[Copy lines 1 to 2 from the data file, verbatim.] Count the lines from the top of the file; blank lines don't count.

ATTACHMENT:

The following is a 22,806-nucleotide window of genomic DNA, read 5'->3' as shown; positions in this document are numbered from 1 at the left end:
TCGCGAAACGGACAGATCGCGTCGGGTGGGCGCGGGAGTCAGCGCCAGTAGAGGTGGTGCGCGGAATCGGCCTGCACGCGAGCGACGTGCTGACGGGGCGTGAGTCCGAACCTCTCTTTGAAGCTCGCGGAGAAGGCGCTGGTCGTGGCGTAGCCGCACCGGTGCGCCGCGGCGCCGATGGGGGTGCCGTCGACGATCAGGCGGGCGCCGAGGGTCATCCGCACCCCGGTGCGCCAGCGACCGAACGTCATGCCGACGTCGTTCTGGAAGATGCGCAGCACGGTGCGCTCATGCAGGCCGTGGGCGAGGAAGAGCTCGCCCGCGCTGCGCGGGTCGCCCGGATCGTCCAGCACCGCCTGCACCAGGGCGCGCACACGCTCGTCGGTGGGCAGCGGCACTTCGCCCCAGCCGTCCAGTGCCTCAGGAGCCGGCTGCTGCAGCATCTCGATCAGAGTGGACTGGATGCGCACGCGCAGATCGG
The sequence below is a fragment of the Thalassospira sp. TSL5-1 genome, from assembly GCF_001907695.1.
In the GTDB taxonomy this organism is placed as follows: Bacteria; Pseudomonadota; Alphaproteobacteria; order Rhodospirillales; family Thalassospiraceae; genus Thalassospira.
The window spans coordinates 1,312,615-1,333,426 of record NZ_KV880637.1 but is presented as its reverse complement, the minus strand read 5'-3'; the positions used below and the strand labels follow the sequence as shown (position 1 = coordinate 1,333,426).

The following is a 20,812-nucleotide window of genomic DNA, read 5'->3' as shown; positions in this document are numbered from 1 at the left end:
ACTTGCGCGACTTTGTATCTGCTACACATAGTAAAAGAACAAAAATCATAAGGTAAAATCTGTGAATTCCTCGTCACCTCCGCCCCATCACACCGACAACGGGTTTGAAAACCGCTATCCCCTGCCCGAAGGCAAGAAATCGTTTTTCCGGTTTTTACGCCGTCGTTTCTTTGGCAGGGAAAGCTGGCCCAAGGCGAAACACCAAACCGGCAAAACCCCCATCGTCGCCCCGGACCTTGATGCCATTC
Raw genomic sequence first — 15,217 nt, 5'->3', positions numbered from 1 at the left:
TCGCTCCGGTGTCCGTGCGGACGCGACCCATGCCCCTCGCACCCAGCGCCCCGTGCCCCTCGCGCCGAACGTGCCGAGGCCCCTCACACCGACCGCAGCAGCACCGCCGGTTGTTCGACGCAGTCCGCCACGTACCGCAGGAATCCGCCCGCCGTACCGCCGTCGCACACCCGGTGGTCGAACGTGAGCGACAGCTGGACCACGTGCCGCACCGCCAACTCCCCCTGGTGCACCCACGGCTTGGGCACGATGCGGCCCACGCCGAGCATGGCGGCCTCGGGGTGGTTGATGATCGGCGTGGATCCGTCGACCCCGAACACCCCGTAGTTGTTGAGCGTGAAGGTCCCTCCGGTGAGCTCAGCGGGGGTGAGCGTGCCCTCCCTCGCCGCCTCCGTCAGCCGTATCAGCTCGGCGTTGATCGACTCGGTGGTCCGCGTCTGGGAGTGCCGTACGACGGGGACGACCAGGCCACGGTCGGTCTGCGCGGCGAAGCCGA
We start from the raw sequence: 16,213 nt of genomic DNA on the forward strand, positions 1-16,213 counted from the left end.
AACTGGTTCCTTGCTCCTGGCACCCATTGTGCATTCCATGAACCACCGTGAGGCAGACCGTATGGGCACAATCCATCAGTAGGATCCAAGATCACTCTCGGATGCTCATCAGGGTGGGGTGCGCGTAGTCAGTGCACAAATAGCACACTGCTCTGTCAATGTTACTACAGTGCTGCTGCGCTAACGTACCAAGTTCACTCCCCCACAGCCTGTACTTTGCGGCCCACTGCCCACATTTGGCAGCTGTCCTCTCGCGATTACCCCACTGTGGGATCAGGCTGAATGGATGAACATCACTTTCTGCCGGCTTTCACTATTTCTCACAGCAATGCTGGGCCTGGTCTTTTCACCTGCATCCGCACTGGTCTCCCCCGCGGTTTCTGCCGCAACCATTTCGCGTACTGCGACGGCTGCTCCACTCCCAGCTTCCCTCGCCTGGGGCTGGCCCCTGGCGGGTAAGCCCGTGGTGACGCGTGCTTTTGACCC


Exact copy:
The following is a 22,806-nucleotide window of genomic DNA, read 5'->3' as shown; positions in this document are numbered from 1 at the left end:
TCGCGAAACGGACAGATCGCGTCGGGTGGGCGCGGGAGTCAGCGCCAGTAGAGGTGGTGCGCGGAATCGGCCTGCACGCGAGCGACGTGCTGACGGGGCGTGAGTCCGAACCTCTCTTTGAAGCTCGCGGAGAAGGCGCTGGTCGTGGCGTAGCCGCACCGGTGCGCCGCGGCGCCGATGGGGGTGCCGTCGACGATCAGGCGGGCGCCGAGGGTCATCCGCACCCCGGTGCGCCAGCGACCGAACGTCATGCCGACGTCGTTCTGGAAGATGCGCAGCACGGTGCGCTCATGCAGGCCGTGGGCGAGGAAGAGCTCGCCCGCGCTGCGCGGGTCGCCCGGATCGTCCAGCACCGCCTGCACCAGGGCGCGCACACGCTCGTCGGTGGGCAGCGGCACTTCGCCCCAGCCGTCCAGTGCCTCAGGAGCCGGCTGCTGCAGCATCTCGATCAGAGTGGACTGGATGCGCACGCGCAGATCGG